Last week’s decision by Guatemala’s Corte de Constitucionalidad (Constitutional Court—CC) to reduce Attorney General Claudia Paz y Paz’s term in office has been met by a wave of criticism and legal challenges.
The internationally-recognized Paz y Paz, who was nominated for a Nobel Peace Prize in 2013, is credited with improving the investigative work of the Ministerio Publico (Public Ministry) and reducing the rate of impunity in Guatemala from 95 percent in 2008 to 70 percent in 2013 (measured by the amount of cases that end in a prosecution, not necessarily a conviction). Paz y Paz also created Guatemala’s Cortes de Alta Riesgo (High Risk Courts), permitting vetted judges with international training to receive certain protections and resources so they can preside over difficult cases.
On February 5, however, the CC ruled that Paz y Paz must step down by May 2014, though her term would not have ended until this December. The court justified the decision by claiming that Paz y Paz’s term officially began in May 2010, when former Attorney General Arnulfo Conrado Reyes Sagastume was removed from office due to irregularities in his selection process. Paz y Paz took his place in December 2010.
Supporters of Paz y Paz claim that the CC’s decision—initiated by the prominent lawyer and businessman Ricardo Sagastume Morales , who is a member of the right-wing Frente de Convergencia Nacional (FCN)—is in itself illegal, based on transitional guidelines handed down in 1993. Article 251 of Guatemala’s Constitution clearly states that the attorney general’s term will last four years and that the attorney general can only be removed from office by the president for “duly established cause.”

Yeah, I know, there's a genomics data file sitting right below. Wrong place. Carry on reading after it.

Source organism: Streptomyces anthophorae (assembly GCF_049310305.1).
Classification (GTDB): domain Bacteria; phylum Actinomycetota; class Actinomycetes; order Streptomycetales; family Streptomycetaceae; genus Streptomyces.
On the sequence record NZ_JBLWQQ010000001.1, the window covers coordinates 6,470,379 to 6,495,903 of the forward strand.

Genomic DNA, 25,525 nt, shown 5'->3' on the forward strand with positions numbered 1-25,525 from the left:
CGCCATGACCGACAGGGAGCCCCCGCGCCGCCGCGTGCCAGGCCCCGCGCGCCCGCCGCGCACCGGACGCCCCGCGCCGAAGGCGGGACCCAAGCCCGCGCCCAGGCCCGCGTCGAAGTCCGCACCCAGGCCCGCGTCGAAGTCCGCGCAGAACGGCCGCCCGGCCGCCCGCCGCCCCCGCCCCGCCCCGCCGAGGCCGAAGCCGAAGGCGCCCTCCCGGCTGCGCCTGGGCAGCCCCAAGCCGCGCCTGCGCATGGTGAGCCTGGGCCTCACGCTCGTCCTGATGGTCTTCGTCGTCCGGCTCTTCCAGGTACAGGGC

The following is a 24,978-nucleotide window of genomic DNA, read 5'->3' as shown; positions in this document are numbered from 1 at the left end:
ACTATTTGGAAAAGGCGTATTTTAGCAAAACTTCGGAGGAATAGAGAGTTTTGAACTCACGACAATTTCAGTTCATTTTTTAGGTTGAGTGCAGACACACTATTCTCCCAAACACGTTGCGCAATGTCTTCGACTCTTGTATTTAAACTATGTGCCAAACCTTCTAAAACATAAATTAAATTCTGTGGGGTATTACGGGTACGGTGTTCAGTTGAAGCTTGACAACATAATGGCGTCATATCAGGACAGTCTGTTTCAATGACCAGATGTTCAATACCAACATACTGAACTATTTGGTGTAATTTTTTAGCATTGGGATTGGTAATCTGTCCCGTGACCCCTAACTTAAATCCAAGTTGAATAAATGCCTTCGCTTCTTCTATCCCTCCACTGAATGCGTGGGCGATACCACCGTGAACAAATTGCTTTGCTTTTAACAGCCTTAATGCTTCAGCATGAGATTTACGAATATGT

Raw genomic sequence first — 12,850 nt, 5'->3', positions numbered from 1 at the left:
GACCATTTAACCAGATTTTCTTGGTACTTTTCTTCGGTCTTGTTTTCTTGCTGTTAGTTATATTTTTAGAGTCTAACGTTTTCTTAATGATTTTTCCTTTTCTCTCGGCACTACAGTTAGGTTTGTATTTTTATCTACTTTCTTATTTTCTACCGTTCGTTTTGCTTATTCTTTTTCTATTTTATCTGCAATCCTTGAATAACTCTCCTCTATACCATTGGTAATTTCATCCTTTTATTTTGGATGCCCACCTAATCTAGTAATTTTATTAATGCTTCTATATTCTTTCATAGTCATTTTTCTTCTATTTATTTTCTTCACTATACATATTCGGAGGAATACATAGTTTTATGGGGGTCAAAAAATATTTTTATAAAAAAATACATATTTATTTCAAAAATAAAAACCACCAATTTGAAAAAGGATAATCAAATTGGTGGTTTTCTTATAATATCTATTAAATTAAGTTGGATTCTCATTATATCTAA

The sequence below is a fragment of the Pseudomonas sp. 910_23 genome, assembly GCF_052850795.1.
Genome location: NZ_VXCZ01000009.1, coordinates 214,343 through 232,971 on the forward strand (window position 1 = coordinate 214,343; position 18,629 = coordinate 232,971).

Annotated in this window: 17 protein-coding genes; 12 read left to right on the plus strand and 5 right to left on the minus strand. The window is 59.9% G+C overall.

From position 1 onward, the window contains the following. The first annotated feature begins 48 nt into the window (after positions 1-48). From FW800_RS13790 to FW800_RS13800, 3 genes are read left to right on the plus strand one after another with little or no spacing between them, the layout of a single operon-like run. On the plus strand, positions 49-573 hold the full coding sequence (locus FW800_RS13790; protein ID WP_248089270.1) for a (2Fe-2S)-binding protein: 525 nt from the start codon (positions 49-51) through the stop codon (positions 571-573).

Last week, Guatemala’s Court of High Risk “B” (Tribunal de Mayor Riesgo “B”) announced that the genocide trial of Guatemala’s former president, General Efraín Ríos Montt, will not resume until January 2015. The trial was pushed back from an earlier date of April 2014, and by the time proceedings continue, Ríos Montt will be 88 years old.
Ríos Montt had been tried and convicted of genocide and crimes against humanity committed against the Mayan Ixil people during one of the most violent periods of Guatemala’s civil war. On May 10, he was sentenced to 80 years in prison, but served just two days before being transferred to a military hospital.
A day later, one of the defense team’s 100-plus amparos—measures designed to provide constitutional protection of individuals—was upheld by Guatemala’s Corte de Constitucionalidad (Constitutional Court—CC). The result of the successful amparo was to move the trial back to its middle, where there was a judicial battle over who was to hear the case—Judge Yasmin Barrios or Judge Carol Patricia Flores.
The ruling backtracked on previous declarations that the trial would not return to a previous date. It also contradicted Guatemalan law, which states once a verdict is delivered, the defendant must continue their legal fight in the Appeals Court.
Since then, the original trial judges have recused themselves on the grounds that they have already issued a judgment. Dozens of judges have avoided hearing the case for fear of repercussions, and in October, the CC reopened the possibility that Ríos Montt may be granted amnesty, based on a 1986 presidential decree by former President Óscar Humberto Mejía Víctores that barred prosecutions for political crimes committed during Mejía and Ríos Montt’s administrations.
When masked men burst into the tiny hamlet of San José Nacahuil on a peaceful Sunday evening last month, what followed was all too familiar to Guatemalans.
Eleven people were killed and numerous injured as armed assailants moved from house to house. Children safe in their beds were awoken by shots fired into their bedrooms. They tumbled out of bed terrified and in pain, checking to see if their relatives were alive or dead, then, confused and crying, waited for help.